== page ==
Some objections are better than others…

18 Mar

I’ve written before about engaging folks through social media – this time I’d like to break down a series of interactions I had last week. It started when a friend posted the following:

That's not insanity...it's false!

That’s not insanity…it’s false!

I just couldn’t let it slide, because frankly it’s misleading on several levels. I’ll use todays post to break down this picture which you may see floating around and then Wednesday and Thursday I’ll detail some of the fallout. I think all of it will be helpful in your conversations with non-believers, even though you may not encounter the exact same circumstances and objections that I did.

So, what’s wrong with the information in the picture?

Facts that mislead intentionally

–          There were and still are no original texts to translate This is only scary if you don’t know about the world of ancient documents, which most of us don’t! Because we’re dealing with thousands of years, original documents are unlikely to exist. Some other ancient works for which we have no originals: Plato, Homer, Caesar, and basically any other ancient author. We still read their works as if they are accurate however…why? Because we trust the transmission of the text. The average age gap between original and oldest copy for the authors above? Around 800 years. There are fragments of the New Testament from 125 CE, 200 CE and completed manuscripts from the 4th century (200 years or so). This is not a hurdle for scholars of antiquity.

 –          Over 8K manuscripts, no two alike What the person who made this complaint doesn’t want you to know is that we can use such a wealth of information (dwarfing any other ancient document in terms of number of manuscripts) to verify which text was most likely original. There are variances, but the text is estimated to be 99.5% pure which is again unheard of when compared with other ancient documents.

 

–          4th century scrolls that claim to be copies of lost first century letters If they are copies of those letters, then the letters aren’t really “lost” are they? Even if we lack the original documents, the content lives on – which is what’s important in the first place.

 Facts that have a plausible explanation

–          “Contradictory” manuscripts The vast majority of errors in the manuscripts can be traced to scribal error: substituting “we” for “you” and similar slip ups. Almost every other error is a clear example of a copyist inserting or deleting something from the text in order to clarify an existing point of doctrine. Nowhere has a critical belief or teaching been added or subtracted. The remaining discrepancies – while interesting academically – do not impact in any way any doctrine of the Christian Church.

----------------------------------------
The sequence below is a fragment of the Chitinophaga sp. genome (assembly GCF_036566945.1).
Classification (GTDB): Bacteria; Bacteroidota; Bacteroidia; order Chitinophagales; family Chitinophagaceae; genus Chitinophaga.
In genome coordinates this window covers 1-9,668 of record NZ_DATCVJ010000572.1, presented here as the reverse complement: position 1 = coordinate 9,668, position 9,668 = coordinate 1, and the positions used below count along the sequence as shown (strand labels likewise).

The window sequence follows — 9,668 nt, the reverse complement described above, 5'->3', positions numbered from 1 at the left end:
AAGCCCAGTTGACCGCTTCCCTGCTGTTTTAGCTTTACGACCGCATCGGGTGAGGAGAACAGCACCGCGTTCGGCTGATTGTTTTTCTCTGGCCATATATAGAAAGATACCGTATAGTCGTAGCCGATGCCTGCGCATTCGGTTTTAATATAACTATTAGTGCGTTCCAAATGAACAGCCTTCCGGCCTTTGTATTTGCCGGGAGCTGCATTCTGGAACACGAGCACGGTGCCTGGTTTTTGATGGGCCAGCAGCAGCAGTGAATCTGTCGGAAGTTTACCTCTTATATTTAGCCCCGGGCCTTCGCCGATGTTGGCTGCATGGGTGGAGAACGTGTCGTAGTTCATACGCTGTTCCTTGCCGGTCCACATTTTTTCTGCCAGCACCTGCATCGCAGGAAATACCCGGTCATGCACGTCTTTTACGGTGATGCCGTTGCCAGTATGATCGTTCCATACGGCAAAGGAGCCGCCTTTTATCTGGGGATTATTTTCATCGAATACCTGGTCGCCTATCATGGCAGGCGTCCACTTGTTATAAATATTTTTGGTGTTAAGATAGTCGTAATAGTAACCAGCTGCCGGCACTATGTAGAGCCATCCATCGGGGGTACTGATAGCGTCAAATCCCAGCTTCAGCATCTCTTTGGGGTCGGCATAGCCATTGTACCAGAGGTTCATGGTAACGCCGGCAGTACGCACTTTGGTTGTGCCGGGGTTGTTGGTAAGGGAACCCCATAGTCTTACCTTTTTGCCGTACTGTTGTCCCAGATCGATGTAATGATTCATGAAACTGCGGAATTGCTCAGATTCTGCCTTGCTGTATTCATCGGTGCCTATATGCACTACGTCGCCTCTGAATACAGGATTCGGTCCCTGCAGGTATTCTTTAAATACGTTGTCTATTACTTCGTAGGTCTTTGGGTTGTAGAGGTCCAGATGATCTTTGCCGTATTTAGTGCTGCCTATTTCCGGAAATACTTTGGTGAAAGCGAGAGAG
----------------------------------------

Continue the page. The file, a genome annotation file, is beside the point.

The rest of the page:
Falsehoods

–          The oldest manuscripts we have were written down hundreds of years after the last apostle died The oldest manuscripts we have were copied within 100 years of the likely death time frame of the Apostles. This margin is the historical equivalent of a photo-finish when compared with the gaps from other trusted ancient documents!

 

–          21st century Christians believe the word of God is (a) the KJV (b) a book Christians are not committed to the idea that there is one authorized or specific translation of the Bible. Some sects (more often these are technically cults) will advocate that any non-KJV translation isn’t the true word of God, but this is a fringe belief and unsupported by any evidence. Christians do believe that the Bible contains the words of God, but the Word (the Logos in Greek) is Jesus (the Word made flesh). To the degree that it accurately depicts what God has communicated about himself, the Bible is God’s word to humanity – but this isn’t the fullest expression, that title is held by Jesus of Nazareth.

All in all, I think this particular piece of propaganda falls under the category “sensationalist misinformation.” While most of what it reports is true in the technical sense, the rhetoric compels the reader to come to false conclusions because not all the data is given. Don’t let someone steamroll you with an argument like this one.

Resources for further reading:

Stand to reason – A brief article focusing on the overall reliability of the New Testament

Christian Apologetics and Research Ministry – Charts comparing the NT docs with other ancient manuscripts

*books*

Misquoting Truth – my all time favorite book dealing with NT reliability and transmission

In the Beginning – a fascinating look at the story behind the production of the KJV Bible

The NT Documents: are they reliable? – originally published in the 1940’s it was reproduced in 2002 because the logic and conclusions are still relevant today. The only things that have changed have all changed in favor of the reliability of the NT

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2 Responses to “Some objections are better than others…”

Trackbacks/Pingbacks

  1. Attempting to re-route a conversation | What do I say to that? - March 20, 2013

    […] I wrote about stirring the pot a little bit on a Facebook post, and mentioned that some of the comments were worth reflecting on. […]

  2. You’re a Christian because you’re American! | What do I say to that? - March 21, 2013

    […] will conclude the series examining some recent interactions I had on Facebook. The first two are here and here. One of the objections that cropped up in several forms (and also appeared in the comments […]

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